Talk of Potential Shutdown Emerges in Wake of Planned Parenthood Videos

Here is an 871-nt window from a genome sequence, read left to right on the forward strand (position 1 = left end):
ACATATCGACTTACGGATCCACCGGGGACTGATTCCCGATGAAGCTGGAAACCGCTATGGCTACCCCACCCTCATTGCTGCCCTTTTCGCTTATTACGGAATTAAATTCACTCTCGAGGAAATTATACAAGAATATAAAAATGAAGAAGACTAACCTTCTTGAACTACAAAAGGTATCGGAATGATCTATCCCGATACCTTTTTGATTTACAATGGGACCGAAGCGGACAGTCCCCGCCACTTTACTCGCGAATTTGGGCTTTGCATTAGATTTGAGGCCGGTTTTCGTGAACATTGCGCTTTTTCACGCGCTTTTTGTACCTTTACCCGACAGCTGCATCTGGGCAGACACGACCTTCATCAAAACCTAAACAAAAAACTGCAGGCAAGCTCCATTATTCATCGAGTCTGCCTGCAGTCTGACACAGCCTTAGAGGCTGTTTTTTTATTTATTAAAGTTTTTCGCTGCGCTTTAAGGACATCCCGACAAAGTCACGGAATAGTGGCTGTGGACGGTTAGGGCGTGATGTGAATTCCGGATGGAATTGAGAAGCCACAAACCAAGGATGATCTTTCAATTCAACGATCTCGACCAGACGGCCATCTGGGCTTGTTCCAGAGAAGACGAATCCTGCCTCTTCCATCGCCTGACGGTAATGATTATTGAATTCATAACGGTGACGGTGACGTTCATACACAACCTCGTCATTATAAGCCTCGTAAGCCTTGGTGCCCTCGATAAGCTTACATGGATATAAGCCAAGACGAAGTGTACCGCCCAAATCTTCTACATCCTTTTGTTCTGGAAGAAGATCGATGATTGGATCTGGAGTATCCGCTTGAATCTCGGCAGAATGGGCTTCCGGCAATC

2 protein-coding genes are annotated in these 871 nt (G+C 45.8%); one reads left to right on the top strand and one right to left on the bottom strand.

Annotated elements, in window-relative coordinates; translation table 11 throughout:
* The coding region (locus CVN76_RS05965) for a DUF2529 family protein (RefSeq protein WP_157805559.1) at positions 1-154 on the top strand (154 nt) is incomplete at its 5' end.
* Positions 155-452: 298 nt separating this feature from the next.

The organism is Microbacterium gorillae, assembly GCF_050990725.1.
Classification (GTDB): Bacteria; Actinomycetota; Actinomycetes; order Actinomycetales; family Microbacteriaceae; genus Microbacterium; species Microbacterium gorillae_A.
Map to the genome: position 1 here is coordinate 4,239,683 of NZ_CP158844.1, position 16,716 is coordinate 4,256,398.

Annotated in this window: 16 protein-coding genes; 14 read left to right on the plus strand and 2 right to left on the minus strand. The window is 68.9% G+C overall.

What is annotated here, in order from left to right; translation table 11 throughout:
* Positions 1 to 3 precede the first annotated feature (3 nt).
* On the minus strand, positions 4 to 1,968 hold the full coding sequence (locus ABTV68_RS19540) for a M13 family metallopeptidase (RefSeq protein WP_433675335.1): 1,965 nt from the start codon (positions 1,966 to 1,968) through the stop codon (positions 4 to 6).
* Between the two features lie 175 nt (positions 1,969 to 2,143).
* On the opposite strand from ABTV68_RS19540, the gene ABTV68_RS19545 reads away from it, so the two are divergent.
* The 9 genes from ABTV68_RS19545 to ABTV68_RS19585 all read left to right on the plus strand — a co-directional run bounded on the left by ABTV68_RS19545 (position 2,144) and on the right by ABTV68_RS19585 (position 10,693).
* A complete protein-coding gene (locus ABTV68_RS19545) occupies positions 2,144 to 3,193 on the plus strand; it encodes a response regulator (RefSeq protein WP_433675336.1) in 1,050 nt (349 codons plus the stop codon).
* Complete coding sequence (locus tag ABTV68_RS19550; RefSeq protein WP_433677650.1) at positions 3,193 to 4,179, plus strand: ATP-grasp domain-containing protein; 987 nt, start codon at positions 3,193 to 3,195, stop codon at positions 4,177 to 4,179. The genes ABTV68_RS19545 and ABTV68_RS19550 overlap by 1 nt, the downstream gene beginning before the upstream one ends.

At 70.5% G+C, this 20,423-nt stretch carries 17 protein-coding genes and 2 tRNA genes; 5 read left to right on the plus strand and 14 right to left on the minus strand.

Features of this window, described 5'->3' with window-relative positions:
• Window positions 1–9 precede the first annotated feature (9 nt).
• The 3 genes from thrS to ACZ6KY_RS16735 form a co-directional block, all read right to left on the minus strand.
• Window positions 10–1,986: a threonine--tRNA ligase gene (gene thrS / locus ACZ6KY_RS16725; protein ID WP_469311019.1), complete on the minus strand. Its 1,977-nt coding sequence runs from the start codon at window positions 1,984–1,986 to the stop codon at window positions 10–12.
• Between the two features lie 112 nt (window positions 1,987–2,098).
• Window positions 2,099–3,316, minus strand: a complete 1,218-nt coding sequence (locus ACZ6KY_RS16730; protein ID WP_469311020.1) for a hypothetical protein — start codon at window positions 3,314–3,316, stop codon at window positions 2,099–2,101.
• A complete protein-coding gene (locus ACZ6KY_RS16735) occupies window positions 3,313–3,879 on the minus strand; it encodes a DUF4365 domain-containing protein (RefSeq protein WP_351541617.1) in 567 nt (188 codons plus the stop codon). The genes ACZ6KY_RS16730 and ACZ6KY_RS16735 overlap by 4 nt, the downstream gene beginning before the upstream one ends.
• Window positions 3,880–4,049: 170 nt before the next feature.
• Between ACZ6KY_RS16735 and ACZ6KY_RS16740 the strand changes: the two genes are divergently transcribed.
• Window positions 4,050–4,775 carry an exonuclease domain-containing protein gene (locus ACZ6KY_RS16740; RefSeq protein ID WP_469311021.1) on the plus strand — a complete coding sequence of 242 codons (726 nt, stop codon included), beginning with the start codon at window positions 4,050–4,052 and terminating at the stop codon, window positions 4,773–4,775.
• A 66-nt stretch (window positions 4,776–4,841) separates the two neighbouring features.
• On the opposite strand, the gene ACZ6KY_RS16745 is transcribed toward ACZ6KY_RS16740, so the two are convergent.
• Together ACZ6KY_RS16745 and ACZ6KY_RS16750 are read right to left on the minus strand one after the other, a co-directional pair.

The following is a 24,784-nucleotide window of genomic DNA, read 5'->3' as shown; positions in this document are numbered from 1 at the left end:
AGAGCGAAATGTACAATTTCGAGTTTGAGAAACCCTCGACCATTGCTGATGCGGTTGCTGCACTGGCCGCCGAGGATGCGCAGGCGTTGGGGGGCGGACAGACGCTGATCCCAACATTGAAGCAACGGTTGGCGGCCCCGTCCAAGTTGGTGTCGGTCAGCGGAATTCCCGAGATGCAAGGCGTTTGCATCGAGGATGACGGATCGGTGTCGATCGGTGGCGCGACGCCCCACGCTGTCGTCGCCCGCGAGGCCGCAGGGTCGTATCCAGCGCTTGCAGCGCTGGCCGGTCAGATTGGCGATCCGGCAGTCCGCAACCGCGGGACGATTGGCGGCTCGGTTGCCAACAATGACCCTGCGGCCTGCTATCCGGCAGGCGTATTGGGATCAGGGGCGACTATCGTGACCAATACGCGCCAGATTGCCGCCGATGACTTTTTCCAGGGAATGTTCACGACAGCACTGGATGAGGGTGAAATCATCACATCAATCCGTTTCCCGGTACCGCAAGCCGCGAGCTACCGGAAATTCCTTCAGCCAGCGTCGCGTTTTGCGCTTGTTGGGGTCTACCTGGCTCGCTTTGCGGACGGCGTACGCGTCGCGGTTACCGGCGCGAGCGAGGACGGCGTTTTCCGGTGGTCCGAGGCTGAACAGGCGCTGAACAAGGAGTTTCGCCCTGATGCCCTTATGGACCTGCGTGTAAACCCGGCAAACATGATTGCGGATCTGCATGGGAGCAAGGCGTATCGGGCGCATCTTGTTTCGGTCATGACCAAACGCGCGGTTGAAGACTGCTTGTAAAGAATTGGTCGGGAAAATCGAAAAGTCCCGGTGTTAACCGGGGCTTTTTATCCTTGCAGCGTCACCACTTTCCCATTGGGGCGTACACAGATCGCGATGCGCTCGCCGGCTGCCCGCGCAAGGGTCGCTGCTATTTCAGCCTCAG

first_img Dan Cohen AUTHOR A growing number of Republicans are calling for the party’s leaders to link fiscal 2016 spending bills, including a continuing resolution, to language denying funds to Planned Parenthood, in response to a series of undercover videos showing the organization’s executives discussing the sale of fetal tissue.A failed procedural vote in the Senate Monday to debate a measure cutting off federal funding for Planned Parenthood is unlikely to slow a rising outcry over the issue from conservatives. The effort began in the House last week with 18 members pledging to oppose any spending bills that continue funding for the organization, reported the Hill. And now Senate Republicans, particularly three of the members running for president, have taken up the mantle.“I believe we should use every and any procedural tool available to defund Planned Parenthood,” Sen. Ted Cruz (R-Texas) told reporters before Monday’s 53-46 vote rejecting the motion to proceed to the defunding measure.When asked about the consequences of shutting down the government over the hundreds of millions of dollars Planned Parenthood receives for health services such as contraception, family planning and cancer screening, Cruz suggested Democrats would bear the blame.“I think that is an excellent question for you to ask every Democrat, if they’re willing to try to shut down the government in order to force continued taxpayer funding for an organization that has now been caught on film apparently repeatedly admitting to multiple felonies in buying and selling body parts in direct contravention of federal criminal law,” Cruz said.White House press secretary Josh Earnest told reporters last week that any bill to defund Planned Parenthood would draw a presidential veto, setting up the possibility of a partisan showdown over legislation to keep the government open after Sept. 30.Congress’ August recess could add fuel to the controversy as lawmakers hold town hall meetings and become further entrenched in their positions after hearing from constituents. Still, cooler heads could prevail.Rep. Tom Cole (R-Okla.), a senior appropriator, urged moderation and said lawmakers should approve a clean short-term continuing resolution in September, reported CQ Roll Call.“I think legislating before you have hearings is sort of putting the cart before the horse,” said Cole. “Just reacting is not likely to be legislatively productive, as much as I share the sentiments.”last_img